From 1767, Parliament began passing legislation to raise revenue for the salaries of civil officials, ensuring their loyalty while inadvertently increasing resentment among the colonists, opposition soon became widespread. Enforcing the acts proved difficult; the seizure of the sloop Liberty in 1768 on suspicions of smuggling triggered a riot. In response, British troops occupied Boston, Parliament threatened to extradite colonists to face trial in England. Tensions rose after the murder of Christopher Seider by a customs official in 1770 and escalated into outrage after British troops fired on civilians in the Boston Massacre. In 1772, colonists in Rhode Island burned a customs schooner. Parliament repealed all taxes except the one on tea, passing the Tea Act in 1773, attempting to force colonists to buy East India Company tea on which the Townshend duties were paid, thus implicitly agreeing to Parliamentary supremacy; the landing of the tea was resisted in all colonies, but the governor of Massachusetts permitted British tea ships to remain in Boston Harbor, so the Sons of Liberty destroyed the tea chests in what became known as the "Boston Tea Party".
Parliament passed punitive legislation. It closed Boston Harbor until the tea was paid for and revoked the Massachusetts Charter, taking upon themselves the right to directly appoint the Massachusetts Governor's Council. Additionally, t
An aerodrome or airdrome is a location from which aircraft flight operations take place, regardless of whether they involve air cargo, passengers, or neither. Aerodromes include small general aviation airfields, large commercial airports, military airbases; the term airport may imply a certain stature. This means that all airports are aerodromes. Usage of the term "aerodrome" remains more common in the Ireland and Commonwealth nations. A water aerodrome is an area of open water used by seaplanes or amphibious aircraft for landing and taking off. According to the International Civil Aviation Organization an aerodrome is "A defined area on land or water intended to be used either wholly or in part for the arrival and surface movement of aircraft." The word aerodrome derives from Ancient Greek ἀήρ, δρόμος, road or course meaning air course. An ancient linguistic parallel is hippodrome, derived from ἵππος, δρόμος, course. A modern linguistic parallel is an arena for velocipedes. Αεροδρόμιο is the word for airport in Modern Greek.
In British military usage, the Royal Flying Corps in the First World War and the Royal Air Force in the First and Second World Wars used the term—it had the advantage that their French allies, on whose soil they were based and with whom they co-operated, used the cognate term aérodrome. In Canada and Australia, aerodrome is a legal term of art for any area of land or water used for aircraft operation, regardless of facilities. International Civil Aviation Organization documents use the term aerodrome, for example, in the Annex to the ICAO Convention about aerodromes, their physical characteristics, their operation. However, the terms airfield or airport superseded use of aerodrome after World War II, in colloquial language. In the early days of aviation, when there were no paved runways and all landing fields were grass, a typical airfield might permit takeoffs and landings in only a couple of directions, much like today's airports, whereas an aerodrome was distinguished, by virtue of its much greater size, by its ability to handle landings and take offs in any direction.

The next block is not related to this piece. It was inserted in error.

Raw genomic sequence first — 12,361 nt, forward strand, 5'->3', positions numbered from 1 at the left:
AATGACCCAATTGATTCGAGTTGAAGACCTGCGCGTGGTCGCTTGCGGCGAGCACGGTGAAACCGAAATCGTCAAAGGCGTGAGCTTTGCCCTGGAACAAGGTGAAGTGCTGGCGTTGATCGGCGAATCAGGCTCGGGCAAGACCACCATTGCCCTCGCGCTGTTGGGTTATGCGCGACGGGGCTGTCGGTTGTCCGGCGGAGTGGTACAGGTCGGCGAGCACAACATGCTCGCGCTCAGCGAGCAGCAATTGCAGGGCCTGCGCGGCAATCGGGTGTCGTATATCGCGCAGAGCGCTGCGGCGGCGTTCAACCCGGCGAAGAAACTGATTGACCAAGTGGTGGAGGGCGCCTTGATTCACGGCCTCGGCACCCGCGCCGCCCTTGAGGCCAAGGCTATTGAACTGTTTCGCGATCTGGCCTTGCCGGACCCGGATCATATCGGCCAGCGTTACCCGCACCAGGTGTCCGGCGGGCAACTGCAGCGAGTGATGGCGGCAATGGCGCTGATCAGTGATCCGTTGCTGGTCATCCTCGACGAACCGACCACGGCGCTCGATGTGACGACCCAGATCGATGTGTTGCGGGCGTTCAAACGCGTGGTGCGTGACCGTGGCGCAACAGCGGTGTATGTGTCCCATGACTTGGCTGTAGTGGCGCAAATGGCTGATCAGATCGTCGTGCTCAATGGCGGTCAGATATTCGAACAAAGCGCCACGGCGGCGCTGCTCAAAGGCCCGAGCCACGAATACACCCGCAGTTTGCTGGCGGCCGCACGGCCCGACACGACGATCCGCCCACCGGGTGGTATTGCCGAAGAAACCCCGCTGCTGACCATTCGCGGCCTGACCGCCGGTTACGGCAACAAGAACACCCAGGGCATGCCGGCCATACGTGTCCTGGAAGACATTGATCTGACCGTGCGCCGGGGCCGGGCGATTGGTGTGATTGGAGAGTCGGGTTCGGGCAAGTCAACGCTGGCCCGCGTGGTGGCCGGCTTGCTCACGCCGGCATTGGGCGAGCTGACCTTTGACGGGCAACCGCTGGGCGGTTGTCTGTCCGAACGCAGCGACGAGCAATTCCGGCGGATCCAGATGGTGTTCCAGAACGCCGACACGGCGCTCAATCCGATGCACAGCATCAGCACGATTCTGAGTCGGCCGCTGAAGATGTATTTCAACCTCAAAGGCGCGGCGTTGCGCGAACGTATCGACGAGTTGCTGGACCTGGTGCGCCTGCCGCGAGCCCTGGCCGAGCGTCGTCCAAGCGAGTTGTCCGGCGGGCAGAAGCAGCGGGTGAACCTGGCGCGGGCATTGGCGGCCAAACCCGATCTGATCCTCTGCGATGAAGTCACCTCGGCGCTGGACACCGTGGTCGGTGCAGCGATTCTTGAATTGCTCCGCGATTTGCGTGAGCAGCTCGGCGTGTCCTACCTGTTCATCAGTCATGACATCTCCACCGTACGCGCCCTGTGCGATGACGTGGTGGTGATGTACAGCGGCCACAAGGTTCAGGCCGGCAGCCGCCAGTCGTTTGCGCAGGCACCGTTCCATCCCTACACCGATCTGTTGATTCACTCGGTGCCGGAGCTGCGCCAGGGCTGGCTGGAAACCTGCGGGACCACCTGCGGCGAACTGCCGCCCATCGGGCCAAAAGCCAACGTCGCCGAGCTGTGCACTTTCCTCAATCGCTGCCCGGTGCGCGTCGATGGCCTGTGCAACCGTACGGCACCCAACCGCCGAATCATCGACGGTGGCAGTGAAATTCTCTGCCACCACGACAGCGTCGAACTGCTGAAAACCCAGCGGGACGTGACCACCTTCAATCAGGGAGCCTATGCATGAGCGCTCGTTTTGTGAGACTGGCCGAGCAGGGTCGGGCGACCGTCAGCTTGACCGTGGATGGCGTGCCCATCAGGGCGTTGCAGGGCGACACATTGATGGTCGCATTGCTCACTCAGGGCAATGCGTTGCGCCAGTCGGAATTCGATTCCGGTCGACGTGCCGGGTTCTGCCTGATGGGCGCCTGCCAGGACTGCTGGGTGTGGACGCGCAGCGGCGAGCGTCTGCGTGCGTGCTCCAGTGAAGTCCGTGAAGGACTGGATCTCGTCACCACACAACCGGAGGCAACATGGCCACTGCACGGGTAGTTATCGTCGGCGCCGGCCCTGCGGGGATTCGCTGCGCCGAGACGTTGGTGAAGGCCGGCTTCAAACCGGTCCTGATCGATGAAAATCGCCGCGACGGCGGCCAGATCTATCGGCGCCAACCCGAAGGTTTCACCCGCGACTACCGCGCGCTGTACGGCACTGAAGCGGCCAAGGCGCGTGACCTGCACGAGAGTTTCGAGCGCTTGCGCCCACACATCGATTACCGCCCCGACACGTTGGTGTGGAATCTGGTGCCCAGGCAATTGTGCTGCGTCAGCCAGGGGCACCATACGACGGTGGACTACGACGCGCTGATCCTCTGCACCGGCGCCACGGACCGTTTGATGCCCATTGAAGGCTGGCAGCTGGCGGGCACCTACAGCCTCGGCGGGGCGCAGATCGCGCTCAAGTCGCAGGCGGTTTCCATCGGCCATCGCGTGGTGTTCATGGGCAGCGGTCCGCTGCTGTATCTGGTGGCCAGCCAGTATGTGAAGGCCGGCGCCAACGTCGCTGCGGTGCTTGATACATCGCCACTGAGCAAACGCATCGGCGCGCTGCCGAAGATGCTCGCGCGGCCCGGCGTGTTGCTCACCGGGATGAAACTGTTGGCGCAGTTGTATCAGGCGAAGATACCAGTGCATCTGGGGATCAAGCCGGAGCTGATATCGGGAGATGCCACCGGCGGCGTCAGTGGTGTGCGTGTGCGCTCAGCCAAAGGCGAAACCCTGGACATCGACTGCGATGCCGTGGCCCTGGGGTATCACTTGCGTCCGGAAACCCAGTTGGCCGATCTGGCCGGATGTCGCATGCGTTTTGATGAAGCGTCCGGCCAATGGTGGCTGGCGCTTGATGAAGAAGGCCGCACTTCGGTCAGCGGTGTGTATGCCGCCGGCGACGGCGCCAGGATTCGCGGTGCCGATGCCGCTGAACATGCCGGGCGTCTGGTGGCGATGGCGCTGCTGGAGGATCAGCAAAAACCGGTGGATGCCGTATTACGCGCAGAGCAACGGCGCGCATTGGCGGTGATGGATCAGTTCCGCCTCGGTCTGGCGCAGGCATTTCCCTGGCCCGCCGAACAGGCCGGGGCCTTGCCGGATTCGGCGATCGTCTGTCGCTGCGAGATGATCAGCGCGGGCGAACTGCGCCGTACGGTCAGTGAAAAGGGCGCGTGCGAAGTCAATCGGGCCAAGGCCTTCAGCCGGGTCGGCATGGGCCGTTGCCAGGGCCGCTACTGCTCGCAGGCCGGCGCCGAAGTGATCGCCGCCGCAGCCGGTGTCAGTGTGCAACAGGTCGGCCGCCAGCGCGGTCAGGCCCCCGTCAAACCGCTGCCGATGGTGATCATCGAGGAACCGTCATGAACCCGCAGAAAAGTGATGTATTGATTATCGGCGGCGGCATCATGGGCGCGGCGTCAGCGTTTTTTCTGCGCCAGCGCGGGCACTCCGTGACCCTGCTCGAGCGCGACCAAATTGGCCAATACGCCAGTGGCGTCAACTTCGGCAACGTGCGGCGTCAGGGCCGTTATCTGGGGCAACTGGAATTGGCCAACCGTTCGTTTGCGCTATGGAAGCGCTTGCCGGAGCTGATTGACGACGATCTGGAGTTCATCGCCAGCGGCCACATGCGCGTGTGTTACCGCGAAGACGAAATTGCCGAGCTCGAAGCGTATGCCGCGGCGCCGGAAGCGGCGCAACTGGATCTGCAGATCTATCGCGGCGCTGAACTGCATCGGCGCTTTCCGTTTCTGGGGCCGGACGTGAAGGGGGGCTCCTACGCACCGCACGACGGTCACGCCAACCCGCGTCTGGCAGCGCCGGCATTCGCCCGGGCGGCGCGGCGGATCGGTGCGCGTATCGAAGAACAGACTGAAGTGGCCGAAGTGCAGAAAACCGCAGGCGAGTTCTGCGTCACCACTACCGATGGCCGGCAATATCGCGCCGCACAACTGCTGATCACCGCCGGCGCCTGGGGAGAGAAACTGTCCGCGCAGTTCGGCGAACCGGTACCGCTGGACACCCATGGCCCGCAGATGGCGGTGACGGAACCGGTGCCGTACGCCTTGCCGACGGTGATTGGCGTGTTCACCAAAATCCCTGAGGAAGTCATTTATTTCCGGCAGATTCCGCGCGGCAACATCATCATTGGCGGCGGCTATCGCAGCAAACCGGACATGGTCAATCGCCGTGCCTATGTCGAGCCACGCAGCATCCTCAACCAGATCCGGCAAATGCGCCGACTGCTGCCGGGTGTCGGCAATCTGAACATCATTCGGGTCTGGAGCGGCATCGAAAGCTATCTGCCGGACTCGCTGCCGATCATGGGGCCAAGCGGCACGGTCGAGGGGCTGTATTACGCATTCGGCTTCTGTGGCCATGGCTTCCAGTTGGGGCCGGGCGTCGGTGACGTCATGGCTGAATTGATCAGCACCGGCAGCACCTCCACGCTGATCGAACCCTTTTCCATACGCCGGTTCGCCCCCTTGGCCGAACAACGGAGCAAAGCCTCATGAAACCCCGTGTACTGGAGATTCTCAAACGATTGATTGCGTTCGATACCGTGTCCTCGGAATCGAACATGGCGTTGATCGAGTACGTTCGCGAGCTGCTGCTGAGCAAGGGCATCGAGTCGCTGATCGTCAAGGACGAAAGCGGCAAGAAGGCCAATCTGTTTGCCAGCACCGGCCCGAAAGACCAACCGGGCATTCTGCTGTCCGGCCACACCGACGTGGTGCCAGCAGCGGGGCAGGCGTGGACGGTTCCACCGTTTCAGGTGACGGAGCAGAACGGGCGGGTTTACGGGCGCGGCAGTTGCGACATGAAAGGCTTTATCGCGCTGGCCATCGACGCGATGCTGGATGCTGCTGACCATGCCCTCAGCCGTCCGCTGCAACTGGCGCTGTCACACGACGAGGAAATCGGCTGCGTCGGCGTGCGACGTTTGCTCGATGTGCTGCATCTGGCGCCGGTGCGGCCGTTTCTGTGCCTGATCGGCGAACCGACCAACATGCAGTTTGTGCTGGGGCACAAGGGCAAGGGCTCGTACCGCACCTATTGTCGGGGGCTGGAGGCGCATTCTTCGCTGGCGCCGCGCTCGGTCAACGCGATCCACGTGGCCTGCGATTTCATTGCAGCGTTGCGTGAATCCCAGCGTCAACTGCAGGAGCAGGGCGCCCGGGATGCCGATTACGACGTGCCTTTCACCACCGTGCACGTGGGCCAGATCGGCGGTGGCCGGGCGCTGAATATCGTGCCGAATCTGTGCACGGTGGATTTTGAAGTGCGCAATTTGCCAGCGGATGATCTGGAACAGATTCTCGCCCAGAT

The ability to always take off and land directly into the wind, regardless of the wind's direction, was an important advantage in the earliest days of aviation when an airplane's performance in a crosswind takeoff or landing might be poor or dangerous. The development of differential braking in aircraft, improved aircraft performance, utilization of paved runways, the fact that a circular aerodrome required much more space than did the "L" or triangle shaped airfield made the early aerodromes obsolete; the city of the first aerodrome in the world is a French commune named Viry-Chatillon. The unimproved airfield remains a phenomenon in military aspects; the DHC-4 Caribou served in the U. S. military in Vietnam, landing on rough, unimproved airfields where the C-130 workhorse could not operate. Earlier, the Ju 52 and Fieseler Storch could do the same, one example of the latter taking off from the Führerbunker whilst surrounded by Russian troops. An airport is an aerodrome certificated for commercial flights.